Munitions factory in Sedlescombe
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Updated March 2012

Strange coincidences often lead to new information about the past. A couple of new deposits in Sedlescombe Archives from different people turned out to be connected and they give us a little insight into a Munitions factory operating in The Street, Sedlescombe in the Second World War.

1. During demolition work of RN French prior to the building of 1 and 2 Tilly House in 2010, an interesting note giving a brief history of the building from 1921 to 1943 was found under the floorboards by Danny Mayell.

RN French siteTilly House





Ex-Service Men's Club

This building was erected in the year 1921 as an Ex Service Men's Club following World War No.1 1914/18.

It was carried on as a Men's Club until 19(crossed out) Sept 1942 and was then purchased by the Sedlescombe Engineering Coy Ltd as a Fitting and Assembly Shop in which were assembled parts comprising

Albert James Jenner
Late Surveyor, Battle Rural District Council (retired 1942)
Manager Assembly Shop Nov.27th 1943

From the Sedlescombe Parish Council Burial Register, we can see that Mr Jenner was living in Sedlescombe, in Linton House, The Street, not far from the place he was working in during the War, when he died in 1950.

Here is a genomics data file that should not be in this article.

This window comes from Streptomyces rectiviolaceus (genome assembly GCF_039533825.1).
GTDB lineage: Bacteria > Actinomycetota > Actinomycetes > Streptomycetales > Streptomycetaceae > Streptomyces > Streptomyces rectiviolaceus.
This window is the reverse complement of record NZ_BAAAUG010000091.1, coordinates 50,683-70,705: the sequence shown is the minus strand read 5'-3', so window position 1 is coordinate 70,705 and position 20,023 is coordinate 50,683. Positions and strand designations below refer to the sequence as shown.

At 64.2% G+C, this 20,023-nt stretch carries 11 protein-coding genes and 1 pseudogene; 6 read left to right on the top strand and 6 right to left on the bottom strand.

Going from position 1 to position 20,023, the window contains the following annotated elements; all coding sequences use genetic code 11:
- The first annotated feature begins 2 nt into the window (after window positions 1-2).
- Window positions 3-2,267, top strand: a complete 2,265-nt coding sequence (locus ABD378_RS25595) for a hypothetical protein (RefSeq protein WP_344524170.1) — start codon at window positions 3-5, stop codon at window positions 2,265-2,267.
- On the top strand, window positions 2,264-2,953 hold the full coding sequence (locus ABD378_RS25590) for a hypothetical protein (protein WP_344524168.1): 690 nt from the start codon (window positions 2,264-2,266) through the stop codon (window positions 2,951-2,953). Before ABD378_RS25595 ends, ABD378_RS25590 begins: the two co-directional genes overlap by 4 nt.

Beryl Lucey's book "Twenty Centuries in Sedlescombe" also mentions Mr Jenner and Linton House. Mr Jenner was Inspector of Nuisances and Rural District Surveyor when he spent £575 on Linton House in 1919 when he bought it from the original owner Edmund Linton Allchin. Jenner's son Reginald Marcus Lionel Jenner was only 17 in 1937 when he died. Beryl records him having had a motor-cycle accident.


2. The second set of items was found in an old handbag which had belonged to Hope Gosse's mother. They were a few of J H Gosse's pay slips when he worked in this Munitions Fitting and Assembly Shop in 1944. Mr Gosse lived at Whydown Poultry Farm in Crazy Lane and he could be seen riding his bicycle to work with a beret on his head. He was also in the Royal Observer Corps during the War and did his duties at the Royal Observer Corps Post up the field behind Four Winds, Balcombe Green.

Payslips J H Gosse

Why these few pay slips between June and September 1944 had been kept for many years is not known. When Hope gave them to the Parish Clerk she said that her Father had worked at the building that subsequently became French's workshop during the war and added "I don't know who owned it or what it was before the war". Luckily, we know the answer to that question because Mr Jenner thought to drop his brief history under the floorboards.

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